Anyway, roughly 25 hours of playtime later, I had become the First Ever Pokémon Trainer Champion for a thinly-disguised version of the Hawaiian Islands, and I’m still not entirely sure what I thought about the whole thing.

I think it’s mostly because there are at LEAST three things going on here.  There’s the “A Plot”, which is “you are small child entrusted with the care and training of lethal animals, go fight your friends until you are the best at it”, there’s the “B plot” where you meet a girl who is in dire but not-terribly-specific danger, and then there’s the multiplayer aspect of the whole thing, which is what I’m given to understand is the actual game in the eyes of many of its fans.

I won’t touch the multiplayer (because I don’t want to get destroyed by 7-year old players who paid more attention to the mechanics), so I’ll only talk about the first two of those.

For the record, the “becoming the Pokémon champion” storyline was bloody dull and seemed to mostly be “go learn all of these mechanics so you can have a fart in a hurricane’s chance in the multiplayer”, but the B plot was really quite fun.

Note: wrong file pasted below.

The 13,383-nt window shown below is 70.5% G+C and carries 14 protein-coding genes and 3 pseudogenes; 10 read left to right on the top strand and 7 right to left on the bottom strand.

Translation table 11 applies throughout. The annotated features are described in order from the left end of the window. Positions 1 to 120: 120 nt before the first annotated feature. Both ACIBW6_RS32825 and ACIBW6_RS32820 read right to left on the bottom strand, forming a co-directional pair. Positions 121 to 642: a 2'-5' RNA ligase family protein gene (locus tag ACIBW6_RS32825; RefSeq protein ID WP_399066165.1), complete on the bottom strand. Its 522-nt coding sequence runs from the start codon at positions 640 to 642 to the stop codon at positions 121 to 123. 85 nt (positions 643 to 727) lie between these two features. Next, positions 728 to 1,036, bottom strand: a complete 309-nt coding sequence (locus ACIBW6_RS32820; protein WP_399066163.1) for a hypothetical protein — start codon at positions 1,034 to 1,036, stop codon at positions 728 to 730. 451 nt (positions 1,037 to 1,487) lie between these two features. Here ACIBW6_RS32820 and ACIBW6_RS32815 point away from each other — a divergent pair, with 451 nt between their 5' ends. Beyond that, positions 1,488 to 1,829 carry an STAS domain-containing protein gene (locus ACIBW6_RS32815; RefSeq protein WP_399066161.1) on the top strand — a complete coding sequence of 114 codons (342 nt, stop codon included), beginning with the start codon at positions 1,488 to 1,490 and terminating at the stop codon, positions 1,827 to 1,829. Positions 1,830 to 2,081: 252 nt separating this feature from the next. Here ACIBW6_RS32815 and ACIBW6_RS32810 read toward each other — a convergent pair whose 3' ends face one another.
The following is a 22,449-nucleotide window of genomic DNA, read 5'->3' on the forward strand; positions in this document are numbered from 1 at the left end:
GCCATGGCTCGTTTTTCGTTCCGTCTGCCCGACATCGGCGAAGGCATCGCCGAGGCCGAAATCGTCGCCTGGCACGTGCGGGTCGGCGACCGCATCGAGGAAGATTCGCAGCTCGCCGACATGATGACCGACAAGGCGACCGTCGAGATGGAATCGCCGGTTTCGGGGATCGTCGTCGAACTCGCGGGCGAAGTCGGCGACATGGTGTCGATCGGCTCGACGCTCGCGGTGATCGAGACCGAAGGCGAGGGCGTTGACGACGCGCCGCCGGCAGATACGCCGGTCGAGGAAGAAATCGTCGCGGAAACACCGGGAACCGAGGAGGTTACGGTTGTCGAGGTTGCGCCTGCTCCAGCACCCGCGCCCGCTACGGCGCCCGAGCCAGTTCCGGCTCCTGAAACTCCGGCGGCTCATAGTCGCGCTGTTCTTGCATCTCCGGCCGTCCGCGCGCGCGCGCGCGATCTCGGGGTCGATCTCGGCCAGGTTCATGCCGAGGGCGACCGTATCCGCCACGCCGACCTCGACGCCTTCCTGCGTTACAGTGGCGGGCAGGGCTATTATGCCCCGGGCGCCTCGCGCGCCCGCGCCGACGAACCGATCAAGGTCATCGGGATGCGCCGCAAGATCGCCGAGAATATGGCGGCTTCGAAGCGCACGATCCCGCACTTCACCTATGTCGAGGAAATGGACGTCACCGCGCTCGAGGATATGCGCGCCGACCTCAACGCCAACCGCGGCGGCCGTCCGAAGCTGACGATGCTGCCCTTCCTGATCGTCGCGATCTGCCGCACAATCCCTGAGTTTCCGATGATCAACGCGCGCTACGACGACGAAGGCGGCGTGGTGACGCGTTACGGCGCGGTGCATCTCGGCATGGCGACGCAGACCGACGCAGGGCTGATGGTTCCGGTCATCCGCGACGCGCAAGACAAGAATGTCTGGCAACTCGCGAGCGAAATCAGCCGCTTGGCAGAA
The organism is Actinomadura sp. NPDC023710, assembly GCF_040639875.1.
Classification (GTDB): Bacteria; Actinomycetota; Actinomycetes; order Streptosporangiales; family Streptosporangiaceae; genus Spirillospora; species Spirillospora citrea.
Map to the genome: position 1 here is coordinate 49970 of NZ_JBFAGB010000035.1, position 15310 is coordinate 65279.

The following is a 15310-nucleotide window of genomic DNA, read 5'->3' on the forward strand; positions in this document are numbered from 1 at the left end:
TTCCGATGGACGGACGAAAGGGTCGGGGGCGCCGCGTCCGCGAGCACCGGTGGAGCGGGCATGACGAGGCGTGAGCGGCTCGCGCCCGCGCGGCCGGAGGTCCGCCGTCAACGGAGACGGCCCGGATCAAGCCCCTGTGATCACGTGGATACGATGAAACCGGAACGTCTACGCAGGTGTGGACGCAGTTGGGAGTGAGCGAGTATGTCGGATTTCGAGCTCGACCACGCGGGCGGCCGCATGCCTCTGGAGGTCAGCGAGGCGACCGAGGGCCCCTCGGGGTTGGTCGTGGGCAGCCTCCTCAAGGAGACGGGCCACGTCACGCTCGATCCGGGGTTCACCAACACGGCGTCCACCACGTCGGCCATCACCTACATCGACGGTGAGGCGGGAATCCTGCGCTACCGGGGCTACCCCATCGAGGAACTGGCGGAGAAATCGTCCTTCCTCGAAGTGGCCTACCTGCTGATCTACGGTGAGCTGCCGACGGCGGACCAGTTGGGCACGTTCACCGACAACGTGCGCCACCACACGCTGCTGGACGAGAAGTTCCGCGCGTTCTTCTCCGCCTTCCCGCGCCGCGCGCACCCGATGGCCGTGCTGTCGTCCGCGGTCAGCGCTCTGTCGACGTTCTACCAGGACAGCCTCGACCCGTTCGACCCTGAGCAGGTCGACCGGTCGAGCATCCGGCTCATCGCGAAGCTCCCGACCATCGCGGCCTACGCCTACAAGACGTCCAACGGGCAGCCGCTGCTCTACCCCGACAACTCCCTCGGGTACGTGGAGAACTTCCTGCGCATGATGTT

Unfortunately, the B plot is also pretty slow to get going and wraps up FAST once you actually get in to the meat of it.  I don’t know if that’s typical for the series, or if the games even usually have multiple plotlines going on, but I could have spent a little more time with Lillie and Nebby.

Still, if I hit the end credits for any game – especially a JRPG – and am still wanting there to have been more of the game, that’s probably a good sign.  So, 10 points to Gryffindor Game Freak, and I even bought some of your damn merch because of it.